Aaron Alexis will no longer suffer the torment of his nightmares and his paranoia. The Washington Navy Yard shooter who gunned down 20 workers, killing 12 before he himself was killed was a walking example of the link between mental illness and the gun control debate.
Before we start taking guns away from everyone, it seems we should focus on those who truly pose a potential threat. Otherwise we’re throwing the baby out with the bathwater.
Instead, the Navy in its so-called background security check covered up Alexis’ previous criminal record where he had acted like a madman in Seattle in 2004 and shot out someone’s tires over a parking space argument. He claimed the other person had put an unknown substance in his gas tank.
In September 2008 he was in jail for a disorderly conduct arrest outside a nightclub in Georgia. In 2009 he was arrested when he discharged his firearm in his apartment.
When a check of Alexis' fingerprints disclosed the Seattle police incident, it triggered a follow-up interview for the security clearance. An OPM memo about the interview included multiple questions about debts he failed to pay and problems with collection agencies. In each case, the memo noted that Alexis was having financial troubles, was arranging repayment plans and only he and his mother knew of the debts.
"The subject does not feel that knowledge of any of his financial issues could be used against him for blackmail or coercion," the memo said.
The fact that Alexis did not disclose the debts on his security form was dismissed in the memo, which noted that he answered "no" to the questions because he was working on payment plans and thought the issues would be resolved. He also answered "no" to questions about his police record, including whether he had been arrested, charged, convicted or issued a summons, citation or ticket to appear in court in a criminal proceeding.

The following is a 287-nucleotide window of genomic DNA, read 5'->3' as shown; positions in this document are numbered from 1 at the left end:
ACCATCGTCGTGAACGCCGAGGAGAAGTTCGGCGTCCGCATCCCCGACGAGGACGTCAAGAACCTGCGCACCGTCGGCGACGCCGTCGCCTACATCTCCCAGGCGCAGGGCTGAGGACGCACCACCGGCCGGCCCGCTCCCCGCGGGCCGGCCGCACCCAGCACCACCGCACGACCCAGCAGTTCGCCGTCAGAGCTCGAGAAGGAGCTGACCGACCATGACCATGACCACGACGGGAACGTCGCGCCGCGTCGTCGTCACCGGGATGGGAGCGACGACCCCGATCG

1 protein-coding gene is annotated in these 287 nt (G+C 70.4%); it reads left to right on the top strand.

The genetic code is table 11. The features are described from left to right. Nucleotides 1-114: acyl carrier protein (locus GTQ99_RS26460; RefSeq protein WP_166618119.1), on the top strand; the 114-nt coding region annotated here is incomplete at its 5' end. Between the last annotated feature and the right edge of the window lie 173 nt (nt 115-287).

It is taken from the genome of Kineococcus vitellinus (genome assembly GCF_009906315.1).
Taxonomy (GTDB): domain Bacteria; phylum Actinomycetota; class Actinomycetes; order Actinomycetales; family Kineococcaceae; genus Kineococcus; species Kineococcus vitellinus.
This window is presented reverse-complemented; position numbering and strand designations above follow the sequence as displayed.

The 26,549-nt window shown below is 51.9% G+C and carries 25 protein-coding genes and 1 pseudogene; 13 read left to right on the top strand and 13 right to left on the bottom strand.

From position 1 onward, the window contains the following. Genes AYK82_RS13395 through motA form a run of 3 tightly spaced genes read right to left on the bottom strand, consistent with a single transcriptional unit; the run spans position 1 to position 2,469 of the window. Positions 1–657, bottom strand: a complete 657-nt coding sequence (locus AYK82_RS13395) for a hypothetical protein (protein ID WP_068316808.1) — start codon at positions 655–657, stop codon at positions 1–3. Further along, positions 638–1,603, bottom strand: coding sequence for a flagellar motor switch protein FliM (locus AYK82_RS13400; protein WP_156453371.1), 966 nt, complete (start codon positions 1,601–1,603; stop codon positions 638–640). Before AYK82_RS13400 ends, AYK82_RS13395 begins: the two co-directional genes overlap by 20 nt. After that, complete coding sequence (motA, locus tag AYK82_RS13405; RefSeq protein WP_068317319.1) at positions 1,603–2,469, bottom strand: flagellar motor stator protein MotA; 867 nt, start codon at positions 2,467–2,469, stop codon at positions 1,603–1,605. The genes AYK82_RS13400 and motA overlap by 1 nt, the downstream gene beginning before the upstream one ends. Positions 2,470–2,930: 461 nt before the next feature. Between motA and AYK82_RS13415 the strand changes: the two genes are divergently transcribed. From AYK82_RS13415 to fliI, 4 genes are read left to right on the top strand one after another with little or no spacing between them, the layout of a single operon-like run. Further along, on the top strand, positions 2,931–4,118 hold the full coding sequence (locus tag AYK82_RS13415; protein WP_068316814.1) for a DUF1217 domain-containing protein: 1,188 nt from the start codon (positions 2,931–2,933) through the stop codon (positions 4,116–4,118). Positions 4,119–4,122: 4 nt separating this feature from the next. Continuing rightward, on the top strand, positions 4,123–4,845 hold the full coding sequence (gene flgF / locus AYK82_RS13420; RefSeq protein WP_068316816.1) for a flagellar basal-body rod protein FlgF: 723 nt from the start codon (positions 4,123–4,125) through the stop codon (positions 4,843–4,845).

Instead, the Office of Personnel Management (OPM) simply stated he had “deflated the tires” and issued him a secret-level security clearance and access to a “secure” naval base. Who conducted this background check – the OPM or U.S. Investigations Services (USIS), a private sub-contractor? Either no one knows or is not saying.
The focus is on whether someone is a treason threat rather than a potential killer.
Many of the shooters in the schools, work places or public places are committed by people who clearly should have raised red flags of mental illness issues. If these people had been prevented from their heinous acts, we wouldn’t be having a gun control debate.
And yet … how do we go about such screening without becoming like the old Soviet Union which dumped political dissidents into mental asylums and gulags? The current fear is if you ever go see a psychiatrist or counselor you automatically get placed on the “loony list.” This will only drive the problem deeper underground. Police officers who in the line of duty kill a suspect undergo counseling because it’s a traumatic event not only to the suspect but to the officer.
It’s a lot like abortion. While I abhor it, I think that in a perfect world there would be no unwanted children at all; they would be kept or adopted and loved by all those compassionate conservatives. Do these same conservatives really want the government dictating what is or is not done inside our bodies? It’s a really sticky dilemma.
The process of who or who not to label as a “gun threat” is equally complex and full of danger, especially in this world of 24/7 government/corporate surveillance of all we do. You might be amazed to see who is considered a “potential terrorist” or “enemy of the sate” as described in official government documents which I have obtained and you’ll read about in my next column.
I’d guess that 90% of Hickman County residents fall into one of these 72 categories and could be on a “terrorist list” or future no-gun list.
©2013 by Jim Moore. All rights reserved.